By the Midland Daily News

Everywhere we look, we’re reading, shopping, banking or being entertained online on digital devices small and large — at work, at school, at play and on our way in-between.
According to the American Optometric Association’s 2014 American Eye-Q survey, 55 percent of adults use computers, smartphones, tablets or other hand-held devices for five or more hours a day. And a separate AOA survey showed that 83 percent of children between the ages of 10 and 17 use an electronic device for more than three hours a day. Digital use will continue to increase, making it more important than ever for consumers to make smart eye care choices and to see an eye doctor for yearly comprehensive eye exams, the American Optometric Association states.

Below are three tips from the American Optometric Association and the Michigan Optometric Association in observance of AOA’s Save Your Vision Month in March:

Give your eyes a break
The AOA and the MOA recommend following the 20-20-20 rule to ward off digital eye strain — take a 20-second break every 20 minutes and view something 20 feet away.
“Although ongoing technology use doesn’t permanently damage vision, regular, lengthy use of technology may lead to a temporary condition called digital eye strain,” said Dr. Mark Swan, professor at Michigan College of Optometry at Ferris State University and a practicing optometrist in Rockford. “Symptoms can include burning or tired eyes, headaches, fatigue, loss of focus, blurred vision, double vision or head and neck pain.”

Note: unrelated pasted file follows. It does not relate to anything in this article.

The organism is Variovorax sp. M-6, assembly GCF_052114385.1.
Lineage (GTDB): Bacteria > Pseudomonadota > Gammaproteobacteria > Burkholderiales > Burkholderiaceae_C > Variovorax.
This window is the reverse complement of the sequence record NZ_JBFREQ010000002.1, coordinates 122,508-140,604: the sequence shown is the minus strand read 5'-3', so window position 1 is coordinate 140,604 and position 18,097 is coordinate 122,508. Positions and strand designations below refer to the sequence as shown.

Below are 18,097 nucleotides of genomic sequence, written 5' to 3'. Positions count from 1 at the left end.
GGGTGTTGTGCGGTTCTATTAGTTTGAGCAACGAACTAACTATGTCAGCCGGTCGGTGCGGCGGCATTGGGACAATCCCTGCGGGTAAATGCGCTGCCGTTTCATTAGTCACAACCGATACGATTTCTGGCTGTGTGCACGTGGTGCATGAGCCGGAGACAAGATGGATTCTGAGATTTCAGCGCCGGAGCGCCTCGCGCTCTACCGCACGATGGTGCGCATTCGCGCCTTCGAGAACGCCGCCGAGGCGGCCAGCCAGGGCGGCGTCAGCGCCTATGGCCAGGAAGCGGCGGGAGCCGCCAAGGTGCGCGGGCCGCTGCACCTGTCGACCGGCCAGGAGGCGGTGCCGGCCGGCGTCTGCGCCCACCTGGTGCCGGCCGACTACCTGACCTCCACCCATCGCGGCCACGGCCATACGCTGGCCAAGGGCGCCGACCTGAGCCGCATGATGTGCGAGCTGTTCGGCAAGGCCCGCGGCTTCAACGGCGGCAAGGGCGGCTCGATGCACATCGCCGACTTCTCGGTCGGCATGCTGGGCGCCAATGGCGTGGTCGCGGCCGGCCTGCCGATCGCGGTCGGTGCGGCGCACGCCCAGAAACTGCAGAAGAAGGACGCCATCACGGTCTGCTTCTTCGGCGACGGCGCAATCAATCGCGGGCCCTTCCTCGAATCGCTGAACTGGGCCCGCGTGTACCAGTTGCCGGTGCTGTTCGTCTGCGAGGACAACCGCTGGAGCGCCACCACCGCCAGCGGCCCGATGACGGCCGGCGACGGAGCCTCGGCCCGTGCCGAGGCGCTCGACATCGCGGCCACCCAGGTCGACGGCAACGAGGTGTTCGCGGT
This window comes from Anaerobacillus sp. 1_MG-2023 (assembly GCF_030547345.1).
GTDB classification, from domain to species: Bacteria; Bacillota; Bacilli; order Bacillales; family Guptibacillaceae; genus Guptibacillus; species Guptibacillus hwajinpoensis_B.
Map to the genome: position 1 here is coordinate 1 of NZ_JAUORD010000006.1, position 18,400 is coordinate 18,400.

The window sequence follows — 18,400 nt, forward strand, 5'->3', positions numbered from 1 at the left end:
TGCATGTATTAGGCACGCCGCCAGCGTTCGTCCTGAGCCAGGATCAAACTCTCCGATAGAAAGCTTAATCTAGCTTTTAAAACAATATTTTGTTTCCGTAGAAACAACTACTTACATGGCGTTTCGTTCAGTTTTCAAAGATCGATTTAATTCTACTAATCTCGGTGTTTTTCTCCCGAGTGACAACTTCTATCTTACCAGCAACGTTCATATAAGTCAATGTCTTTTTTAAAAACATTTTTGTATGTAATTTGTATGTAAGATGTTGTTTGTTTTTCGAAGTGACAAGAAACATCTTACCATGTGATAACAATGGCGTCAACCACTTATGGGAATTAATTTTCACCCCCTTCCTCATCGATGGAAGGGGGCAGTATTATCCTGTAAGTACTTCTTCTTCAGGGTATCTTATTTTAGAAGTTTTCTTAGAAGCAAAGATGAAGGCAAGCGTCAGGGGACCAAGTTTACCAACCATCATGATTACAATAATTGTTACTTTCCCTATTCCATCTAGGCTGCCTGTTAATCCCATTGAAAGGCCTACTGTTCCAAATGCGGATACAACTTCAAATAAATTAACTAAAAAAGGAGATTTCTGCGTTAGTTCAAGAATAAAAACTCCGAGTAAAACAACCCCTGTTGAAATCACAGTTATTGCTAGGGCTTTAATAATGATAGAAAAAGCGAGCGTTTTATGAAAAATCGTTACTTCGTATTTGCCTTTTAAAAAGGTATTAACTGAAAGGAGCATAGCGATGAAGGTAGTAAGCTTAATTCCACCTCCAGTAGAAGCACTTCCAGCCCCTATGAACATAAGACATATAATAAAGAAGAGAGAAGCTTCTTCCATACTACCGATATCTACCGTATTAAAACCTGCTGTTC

Early research has also shown that overexposure to high-energy, short-wavelength blue and violet light emitted from electronic devices may also contribute to digital eye strain.
Blue light could also increase the likelihood of developing serious eye conditions such as age-related macular degeneration. Optometrists offer lens options including non-glare, filtering lenses, to help protect vision from harmful blue light.
Be a savvy shopper
Shopping online can be great for some products that aren’t individually custom-made like prescription eyeglasses are; health and safety trump convenience when it comes to eyewear.
Internet orders often result in incorrect prescriptions or other problems with products that get sent through the mail, costing consumers more time and money in the long run, the AOA stated.
According to a 2011 study conducted by the AOA, the Optical Laboratories Association and The Vision Council, nearly half of all glasses ordered online had either prescription errors or failed to meet minimum safety standards……
Source: Our Midland